David Schaper

David Schaper is a NPR National Desk reporter based in Chicago.

In this role, he covers news in Chicago and around the Midwest. Additionally he reports on a broad range of important social, cultural, political, and business issues in the region.

The range of Schaper's reporting has included profiles of service members killed in Iraq, and members of a reserve unit returning home to Wisconsin. He produced reports on the important political issues in key Midwest battleground states, education issues related to "No Child Left Behind," the bankruptcy of United Airlines as well as other aviation and transportation issues, and the devastation left by tornadoes, storms, blizzards, and floods in the Midwest.

Prior to joining NPR, Schaper spent nine years working as an award-winning reporter and editor for Chicago Public Radio's WBEZ-FM. For three years he covered education issues, reporting in-depth on the problems, financial and otherwise, plaguing Chicago's public schools.

In 1996, Schaper was named assistant news editor, managing the station's daily news coverage and editing a staff of six. He continued general assignment reporting, covering breaking news, politics, transportation, housing, sports, and business.

When he left WBEZ, Schaper was the station's political reporter, editor, and a frequent fill-in news anchor and program host. Additionally, he served as a frequent guest panelist on public television's Chicago Tonight and Chicago Week in Review.

Since beginning his career at Wisconsin Public Radio's WLSU-FM, Schaper worked in Chicago as a writer and editor for WBBM-AM and as a reporter and anchor for WXRT-FM. He worked at commercial stations WMAY-AM in Springfield, IL; and WIZM-AM and FM in La Crosse, WI; and at public stations WSSU-FM (now WUIS) and WDCB-FM in in Illinois.

Schaper earned a Bachelor of Science at the University of Wisconsin-La Crosse and an Master of Arts from the University of Illinois-Springfield.

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DAVID GREENE, HOST:

As fire fighters in California's wine country worked frantically to contain and put out devastating wildfires that killed at least 42 people in recent weeks, and while his officers were still evacuating residents and searching through the burned ruins of homes for missing persons, Sonoma County Sheriff Rob Giordano had another problem to address.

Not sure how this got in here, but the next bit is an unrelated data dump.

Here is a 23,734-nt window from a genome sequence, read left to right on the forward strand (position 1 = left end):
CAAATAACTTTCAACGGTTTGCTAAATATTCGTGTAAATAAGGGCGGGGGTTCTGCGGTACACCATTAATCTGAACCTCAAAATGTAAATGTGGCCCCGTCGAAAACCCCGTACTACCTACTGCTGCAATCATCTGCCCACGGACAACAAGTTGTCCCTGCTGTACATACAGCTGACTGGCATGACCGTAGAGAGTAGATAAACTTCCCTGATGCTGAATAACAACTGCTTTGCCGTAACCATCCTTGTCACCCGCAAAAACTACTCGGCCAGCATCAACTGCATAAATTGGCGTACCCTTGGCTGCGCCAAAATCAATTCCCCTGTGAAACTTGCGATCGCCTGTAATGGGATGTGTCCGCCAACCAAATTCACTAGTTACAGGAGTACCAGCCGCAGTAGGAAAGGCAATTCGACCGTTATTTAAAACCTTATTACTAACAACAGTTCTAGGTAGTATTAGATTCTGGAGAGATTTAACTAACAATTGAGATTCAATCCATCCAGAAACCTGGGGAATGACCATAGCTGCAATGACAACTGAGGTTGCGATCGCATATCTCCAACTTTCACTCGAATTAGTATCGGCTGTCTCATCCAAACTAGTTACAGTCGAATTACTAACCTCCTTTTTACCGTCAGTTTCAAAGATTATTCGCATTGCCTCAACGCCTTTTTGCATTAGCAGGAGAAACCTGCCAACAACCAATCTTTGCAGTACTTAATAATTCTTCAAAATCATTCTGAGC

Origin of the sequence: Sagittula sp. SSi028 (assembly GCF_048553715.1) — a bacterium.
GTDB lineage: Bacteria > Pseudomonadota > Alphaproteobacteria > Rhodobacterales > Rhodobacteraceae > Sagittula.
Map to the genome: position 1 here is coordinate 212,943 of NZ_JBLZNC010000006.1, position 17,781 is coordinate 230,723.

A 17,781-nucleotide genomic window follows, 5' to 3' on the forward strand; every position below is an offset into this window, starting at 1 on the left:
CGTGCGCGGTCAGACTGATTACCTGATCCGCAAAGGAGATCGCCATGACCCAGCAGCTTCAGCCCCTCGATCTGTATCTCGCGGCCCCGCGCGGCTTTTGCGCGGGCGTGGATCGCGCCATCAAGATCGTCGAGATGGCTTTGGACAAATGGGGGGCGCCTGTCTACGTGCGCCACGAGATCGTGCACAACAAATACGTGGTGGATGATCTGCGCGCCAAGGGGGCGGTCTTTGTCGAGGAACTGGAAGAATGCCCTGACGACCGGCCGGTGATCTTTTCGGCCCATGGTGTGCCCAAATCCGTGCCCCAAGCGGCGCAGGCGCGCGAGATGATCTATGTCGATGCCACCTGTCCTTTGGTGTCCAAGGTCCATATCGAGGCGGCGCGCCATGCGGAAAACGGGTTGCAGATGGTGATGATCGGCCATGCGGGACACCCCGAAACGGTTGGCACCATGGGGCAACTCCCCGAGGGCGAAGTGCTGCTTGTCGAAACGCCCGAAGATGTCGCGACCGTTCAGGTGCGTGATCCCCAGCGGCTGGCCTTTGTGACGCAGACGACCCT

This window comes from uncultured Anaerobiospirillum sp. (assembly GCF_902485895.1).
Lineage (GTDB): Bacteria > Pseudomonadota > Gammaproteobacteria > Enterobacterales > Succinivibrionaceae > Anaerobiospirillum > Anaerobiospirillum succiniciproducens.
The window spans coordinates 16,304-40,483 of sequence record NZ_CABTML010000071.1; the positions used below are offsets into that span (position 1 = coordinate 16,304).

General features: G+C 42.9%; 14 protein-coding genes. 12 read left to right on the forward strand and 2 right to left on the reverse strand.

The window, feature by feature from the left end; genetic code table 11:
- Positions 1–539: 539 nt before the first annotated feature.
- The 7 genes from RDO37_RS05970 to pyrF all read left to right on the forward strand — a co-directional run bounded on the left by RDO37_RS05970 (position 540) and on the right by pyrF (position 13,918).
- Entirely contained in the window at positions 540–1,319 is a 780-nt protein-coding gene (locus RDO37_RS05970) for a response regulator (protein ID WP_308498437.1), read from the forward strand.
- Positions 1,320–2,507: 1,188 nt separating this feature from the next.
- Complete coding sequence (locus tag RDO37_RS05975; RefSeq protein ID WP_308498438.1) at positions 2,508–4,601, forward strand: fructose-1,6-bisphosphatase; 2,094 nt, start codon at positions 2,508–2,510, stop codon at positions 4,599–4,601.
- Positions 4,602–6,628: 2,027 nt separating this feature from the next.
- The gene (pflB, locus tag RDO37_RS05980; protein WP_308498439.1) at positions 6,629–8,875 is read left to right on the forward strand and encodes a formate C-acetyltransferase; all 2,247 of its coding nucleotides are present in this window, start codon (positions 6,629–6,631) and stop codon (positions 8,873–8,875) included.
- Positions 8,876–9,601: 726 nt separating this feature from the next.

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The winds in northern California remained mostly calm over the weekend, allowing firefighters to finally get the upper hand in the battle against at least 15 wildfires. Here is Cal Fire Incident Commander Bret Gouvea.

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As some residents of South Texas begin to dry out their homes and belongings, significant challenges lie ahead as the city of Houston and others in the affected area look to recover and rebuild.

Congress is fast-tracking billions of dollars in recovery funding. But just because that down payment on Harvey recovery is on the way, that doesn't mean the rebuilding of Houston and other areas hammered by the storm's high winds and historic rains will go quickly or smoothly.

Here are five challenges ahead for the Harvey recovery:

There isn't a city in the United States, and there are probably very few anywhere in the world, that could have handled Hurricane Harvey's 50 inches of rain without significant flooding.

But Harvey was Houston's third flood in three years to surpass the "100 year flood" mark. Urban planners and civil engineers say a combination of natural and man-made factors has created a chronic drainage problem that left the city especially vulnerable to Harvey's torrential rains.

Modern technology has advanced the game of baseball in many ways. Teams use computer models to help strategize, data analytics to find the best players, and even tablets in the dugouts to instantly review plays. But the game itself can move at a leisurely pace — and some traditions may never change at all.

Ten years ago, the Interstate 35W bridge over the Mississippi River in downtown Minneapolis collapsed, sending cars, trucks and even a school bus that were crawling over it in bumper-to-bumper rush hour traffic plummeting into the river below and onto the rocky shore.

Thirteen people were killed, 145 more were injured, many of them seriously.

The bridge collapse sparked immediate calls in Minnesota and across the country invest big in repairing and replacing the nation's aging and crumbling infrastructure.

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STEVE INSKEEP, HOST:

States are not doing enough to improve safety on the roads, in the workplace and in the home, according to a new report from the National Safety Council.

The group, which graded all 50 states on safety, awarded no state an "A" grade for overall safety, but 11 states received an "F."

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MICHEL MARTIN, HOST:

Two juries deliberating in high profile criminal trials this week appeared to be unable to reach agreement on a verdict. The judges overseeing those trials sent the jurors in both cases back to continue deliberations.

In Pennsylvania, four days after getting the case, the jury considering sexual assault charges against Bill Cosby told the judge they couldn't reach a unanimous decision on any of the three counts against the 79-year-old actor and comedian. The judge directed them to keep talking and as Thursday evening fell, the panel of seven men and five women were still at it.